Tricks For Avoiding Hazardous Floaters In Still Waters

Not long ago I came across a warning posted online reminding boaters to be extra cautious on one of New York's Finger Lakes following heavy rains. It's actually a good reminder to anyone that fishes lakes and reservoirs, because rivers aren't the only culprits when it comes to dangerous floating debris. In fact, floaters in lakes will catch you off guard much more frequently. It only takes one thump when your guard is down to start a chain reaction of boat problems at best, serious injury or death at worst.

Floaters on still waters typically break loose from the bank as the water rises rapidly, then wind and waves set them adrift. Much of the trouble-making debris is waterlogged wood that sits barely below the surface. You're running fast, not giving a thought to the huge rains four days ago, and thump! Over the years I've seen all kinds of floaters, some of which have been totally perplexing. I've driven up on outhouses, beach balls, diapers, even the fender of a 1972 Dodge Dart duct taped to a log that I'm betting was used for target practice. That was on Table Rock Lake, but whatever the case may be, early detection is the key to avoiding disaster.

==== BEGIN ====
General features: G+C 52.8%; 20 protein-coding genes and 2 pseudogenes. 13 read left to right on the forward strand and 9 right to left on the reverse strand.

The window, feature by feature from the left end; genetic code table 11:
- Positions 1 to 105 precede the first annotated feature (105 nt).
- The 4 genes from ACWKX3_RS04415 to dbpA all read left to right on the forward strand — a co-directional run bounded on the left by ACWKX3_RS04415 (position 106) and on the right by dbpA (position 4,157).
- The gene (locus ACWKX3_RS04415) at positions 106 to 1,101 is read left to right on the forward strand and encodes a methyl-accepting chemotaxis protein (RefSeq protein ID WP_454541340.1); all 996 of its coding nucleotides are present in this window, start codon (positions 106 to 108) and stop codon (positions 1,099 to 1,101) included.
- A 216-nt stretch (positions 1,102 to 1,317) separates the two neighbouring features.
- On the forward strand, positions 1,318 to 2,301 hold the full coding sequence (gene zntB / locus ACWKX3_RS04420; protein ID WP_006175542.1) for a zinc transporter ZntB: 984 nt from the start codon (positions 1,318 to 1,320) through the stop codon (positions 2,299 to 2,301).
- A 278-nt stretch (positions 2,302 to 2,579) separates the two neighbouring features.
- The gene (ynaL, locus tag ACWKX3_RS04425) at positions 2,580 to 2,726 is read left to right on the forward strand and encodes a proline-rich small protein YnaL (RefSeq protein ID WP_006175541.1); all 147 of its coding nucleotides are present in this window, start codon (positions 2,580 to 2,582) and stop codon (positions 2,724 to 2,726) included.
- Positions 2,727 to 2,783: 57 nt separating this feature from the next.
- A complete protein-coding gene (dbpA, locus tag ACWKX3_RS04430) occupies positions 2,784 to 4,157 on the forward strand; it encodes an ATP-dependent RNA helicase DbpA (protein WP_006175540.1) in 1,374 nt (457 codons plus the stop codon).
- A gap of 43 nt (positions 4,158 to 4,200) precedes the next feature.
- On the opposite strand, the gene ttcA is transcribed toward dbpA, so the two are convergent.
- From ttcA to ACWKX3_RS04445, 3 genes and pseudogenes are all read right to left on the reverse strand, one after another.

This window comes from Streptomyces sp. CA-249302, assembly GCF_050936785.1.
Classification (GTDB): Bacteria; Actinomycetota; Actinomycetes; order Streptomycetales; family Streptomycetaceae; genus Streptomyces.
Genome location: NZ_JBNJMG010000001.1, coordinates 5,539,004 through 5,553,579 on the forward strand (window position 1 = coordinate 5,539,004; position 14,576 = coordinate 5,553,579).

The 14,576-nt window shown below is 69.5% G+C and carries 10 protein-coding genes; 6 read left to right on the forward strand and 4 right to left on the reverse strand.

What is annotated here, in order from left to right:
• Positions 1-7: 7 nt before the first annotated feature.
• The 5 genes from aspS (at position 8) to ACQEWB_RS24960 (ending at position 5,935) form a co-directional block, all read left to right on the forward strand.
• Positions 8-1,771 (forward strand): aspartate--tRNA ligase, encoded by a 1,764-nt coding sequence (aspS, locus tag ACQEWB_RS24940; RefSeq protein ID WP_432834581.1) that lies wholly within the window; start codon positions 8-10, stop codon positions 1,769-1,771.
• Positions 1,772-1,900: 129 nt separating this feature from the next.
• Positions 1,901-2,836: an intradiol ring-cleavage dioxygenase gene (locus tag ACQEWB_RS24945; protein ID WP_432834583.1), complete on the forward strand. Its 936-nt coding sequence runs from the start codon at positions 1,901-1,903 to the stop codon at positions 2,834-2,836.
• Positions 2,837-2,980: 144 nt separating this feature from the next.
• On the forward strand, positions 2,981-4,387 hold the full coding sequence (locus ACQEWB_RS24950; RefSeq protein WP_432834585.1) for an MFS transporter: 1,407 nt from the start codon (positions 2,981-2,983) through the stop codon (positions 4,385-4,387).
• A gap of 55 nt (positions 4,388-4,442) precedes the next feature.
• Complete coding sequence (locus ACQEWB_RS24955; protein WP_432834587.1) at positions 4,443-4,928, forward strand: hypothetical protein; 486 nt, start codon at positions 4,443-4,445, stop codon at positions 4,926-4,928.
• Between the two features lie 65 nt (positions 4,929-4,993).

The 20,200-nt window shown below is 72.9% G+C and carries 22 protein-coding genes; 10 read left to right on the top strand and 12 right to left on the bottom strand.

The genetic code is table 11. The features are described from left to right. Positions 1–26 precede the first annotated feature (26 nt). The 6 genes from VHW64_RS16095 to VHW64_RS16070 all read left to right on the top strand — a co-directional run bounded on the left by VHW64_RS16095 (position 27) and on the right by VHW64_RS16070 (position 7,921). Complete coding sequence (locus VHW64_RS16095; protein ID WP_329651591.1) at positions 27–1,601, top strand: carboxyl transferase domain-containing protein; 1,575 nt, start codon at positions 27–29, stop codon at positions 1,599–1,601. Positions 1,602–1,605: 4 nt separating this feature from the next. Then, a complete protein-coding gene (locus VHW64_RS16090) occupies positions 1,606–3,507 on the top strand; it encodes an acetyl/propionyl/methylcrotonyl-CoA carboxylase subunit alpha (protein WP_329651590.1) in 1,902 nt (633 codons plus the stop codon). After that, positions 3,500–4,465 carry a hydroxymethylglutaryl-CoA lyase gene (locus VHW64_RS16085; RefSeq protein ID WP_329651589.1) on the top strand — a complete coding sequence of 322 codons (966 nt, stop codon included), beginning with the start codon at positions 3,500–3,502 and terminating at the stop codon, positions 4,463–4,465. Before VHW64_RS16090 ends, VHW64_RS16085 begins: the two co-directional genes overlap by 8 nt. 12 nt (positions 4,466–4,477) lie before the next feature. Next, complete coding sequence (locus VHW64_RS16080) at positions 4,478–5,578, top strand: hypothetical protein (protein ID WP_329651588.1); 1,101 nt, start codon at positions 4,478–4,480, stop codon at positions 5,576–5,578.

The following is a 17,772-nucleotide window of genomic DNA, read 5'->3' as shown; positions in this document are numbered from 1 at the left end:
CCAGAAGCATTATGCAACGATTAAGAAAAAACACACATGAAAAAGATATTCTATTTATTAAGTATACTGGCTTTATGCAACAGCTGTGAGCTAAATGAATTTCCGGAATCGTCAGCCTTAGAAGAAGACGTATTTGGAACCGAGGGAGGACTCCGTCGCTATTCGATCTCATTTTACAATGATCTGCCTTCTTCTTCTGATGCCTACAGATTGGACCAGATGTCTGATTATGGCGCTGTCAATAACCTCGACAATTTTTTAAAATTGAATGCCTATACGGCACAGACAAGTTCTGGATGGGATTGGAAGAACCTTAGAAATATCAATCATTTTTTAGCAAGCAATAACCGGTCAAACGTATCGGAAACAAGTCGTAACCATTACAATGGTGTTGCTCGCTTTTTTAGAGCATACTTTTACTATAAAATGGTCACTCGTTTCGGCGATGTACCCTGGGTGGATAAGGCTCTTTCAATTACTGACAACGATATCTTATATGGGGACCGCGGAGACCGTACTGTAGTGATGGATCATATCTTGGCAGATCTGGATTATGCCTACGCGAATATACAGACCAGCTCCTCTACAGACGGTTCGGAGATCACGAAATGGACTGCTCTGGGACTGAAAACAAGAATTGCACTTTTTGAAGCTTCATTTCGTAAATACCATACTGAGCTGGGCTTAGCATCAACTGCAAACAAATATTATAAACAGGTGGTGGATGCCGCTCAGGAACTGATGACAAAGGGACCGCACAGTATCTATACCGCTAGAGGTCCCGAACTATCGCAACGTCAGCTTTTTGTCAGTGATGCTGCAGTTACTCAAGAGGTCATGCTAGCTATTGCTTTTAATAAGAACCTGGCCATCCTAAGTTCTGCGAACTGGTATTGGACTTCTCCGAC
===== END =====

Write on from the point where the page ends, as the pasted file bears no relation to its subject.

First, you have to slow down to give your eyes a chance to pick up something visually, and then react. I get it; bass boaters like to drive fast, but high speeds not only slow your reaction time, they cause far more damage when you hit. Optical acuity on the water is decreased with waves, wind, and light. Waves play a huge part in hiding what's just below the surface, so going slow allows you to have a chance to detect the debris in either the crest or trough. I advise running in one stage of a wave, like the trough. If that makes it difficult to get to your destination, at least try quartering the waves so you aren't as surprised by what's behind the next big roller.

Many floaters are struck when a boater is running at daybreak or sunset, as the sun is right in your face. That's why I advise never running directly into the sun if possible, and wearing polarized glasses in all light conditions. Finally, I feel obligated to remind you of more obvious correlations. For example, a bird standing on something in the middle of the lake usually means other floaters are present. That's a good time to come off the throttle some. More specifically, be aware that floaters gather in numbers around places like current seams, many of which are created by the prevailing winds or subtle generated currents. Even a cluster of floating soda bottles has taught me that there is a high likelihood of something much worse near by.